Later this year, the major carriers will start rolling out their 5G networks - an upgrade that will open the door to new revenue streams and new profit opportunities.
After studying what 5G can do, we've uncovered the best stocks to buy to maximize your profits from this revolutionary technology.
A study last year by Swedish networking equipment maker Ericsson (Nasdaq ADR: ERIC) estimated that new 5G-based opportunities could generate as much as $1.3 trillion in additional annual revenue by 2026 just for the carriers.
Editor's Pick: The Best Blockchain Stocks to Buy in 2018 May Surprise You
5G is the next generation of mobile network technology, the successor to the 4G/LTE technology that most mobile phones use now. It's a huge leap forward.
Data delivery over 5G is 100 times faster than 4G and 10 times faster than even top-tier home broadband services.
At least as important as the big speed bump is the advance in "latency" or the lag between when you request data from the network and it arrives on your phone. The 5G technology shrinks latency from 50 millisecond to just 1 millisecond.
Given that 50 milliseconds is 50/1,000 of a second (or 5/100 if you prefer), the difference may seem insignificant. But near-instant communication is critical to key new 5G use cases, particularly those that fall under the umbrella of the Internet of Things.
Over the next decade, the arrival of 5G technology will create a lot of winners. In the short term, equipment manufacturers like Cisco Systems Inc. (Nasdaq: CSCO) and chipmakers like Qualcomm Inc. (Nasdaq: QCOM) will benefit the most.
But bigger, longer-term benefits will accrue to the telecom industry...
The Best Stocks to Buy for Long-Term 5G Profits
[mmpazkzone name="in-story" network="9794" site="307044" id="137008" type="4"]
In truth, the carriers, particularly those in North America, would gain little from the 5G upgrade if it only served existing smartphone customers.
Every generational upgrade costs the carriers billions of dollars. Research firm Moor Insights & Strategy estimates spending on the 5G buildout through 2025 will exceed $326 billion.
But the carriers won't get the payoff they were able to get from the earlier upgrades, which helped boost revenue by luring in new customers and enticing them to trade in feature phones for pricier smartphones.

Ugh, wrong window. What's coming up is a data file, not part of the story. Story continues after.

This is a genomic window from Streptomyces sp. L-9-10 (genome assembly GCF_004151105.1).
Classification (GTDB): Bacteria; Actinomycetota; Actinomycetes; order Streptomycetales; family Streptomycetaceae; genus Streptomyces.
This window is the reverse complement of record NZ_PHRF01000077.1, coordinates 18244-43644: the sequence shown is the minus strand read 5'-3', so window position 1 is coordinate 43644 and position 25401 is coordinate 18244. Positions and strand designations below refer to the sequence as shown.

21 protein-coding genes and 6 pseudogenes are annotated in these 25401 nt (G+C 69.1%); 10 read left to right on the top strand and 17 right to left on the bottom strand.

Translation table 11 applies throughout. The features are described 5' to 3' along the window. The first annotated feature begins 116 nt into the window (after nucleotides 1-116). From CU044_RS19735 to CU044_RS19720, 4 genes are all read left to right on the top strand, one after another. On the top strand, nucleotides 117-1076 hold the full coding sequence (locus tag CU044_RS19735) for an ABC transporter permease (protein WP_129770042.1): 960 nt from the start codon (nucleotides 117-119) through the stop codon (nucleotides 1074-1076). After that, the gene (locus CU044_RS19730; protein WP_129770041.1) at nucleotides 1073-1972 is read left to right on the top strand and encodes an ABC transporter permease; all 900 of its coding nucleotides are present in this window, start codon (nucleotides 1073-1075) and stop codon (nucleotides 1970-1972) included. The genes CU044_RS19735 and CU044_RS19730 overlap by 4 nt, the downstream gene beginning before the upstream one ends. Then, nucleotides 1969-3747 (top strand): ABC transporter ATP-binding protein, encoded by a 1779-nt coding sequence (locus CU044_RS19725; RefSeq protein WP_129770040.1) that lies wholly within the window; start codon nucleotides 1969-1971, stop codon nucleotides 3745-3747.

MUST SEE: Watch this guy officially become $1,050 richer in 15 seconds... $940 richer in 11 seconds... $1,260 richer in 8 seconds... and $988 richer in 7 seconds! Then discover how you could do this all yourself. Click here...
By now just about everyone in North America who wants a smartphone has one. So other than providing fodder for fresh advertising campaigns, 5G won't do much to increase revenue from the existing mobile market.
That's why some critics have said 5G is a bad deal for the carriers and have predicted a very slow transition to the new tech. But that's not what the equipment makers are seeing.
Both Nokia Corp. (NYSE: NOK) and Ericsson said at the Mobile World Congress in February that the carriers had moved their 5G timetable up by a full year. They anticipate heavy spending on 5G upgrades to start later this year, not in the second half of 2019 as had been expected.
The carriers aren't fools. They wouldn't be investing in 5G if they didn't believe they'd get a return on the billions they'll be spending.
The multitude of new use cases for 5G will translate to a pool of $1.3 trillion in fresh revenue.
We're talking about technologies like the Internet of Things, in which devices will communicate instantly over the Internet to enable intelligent automation and other new capabilities. This includes uses such as autonomous cars, "smart" cities, connected homes, and virtual/augmented reality.
With 5G, the carriers will also have the bandwidth to provide a full range of wireless services over its network, including not just mobile phone and data, but broadband Internet and television as well.
"5G opens up all sorts of possibilities for applications and services we can't even dream of today because of the fact that you've essentially taken all the connectivity in a place and put it in your pocket," Alexander Brock, Rogers Communications Inc.'s senior vice-president of network technology, told The Globe and Mail in February. "I think that opens up an enormous amount of innovation capability."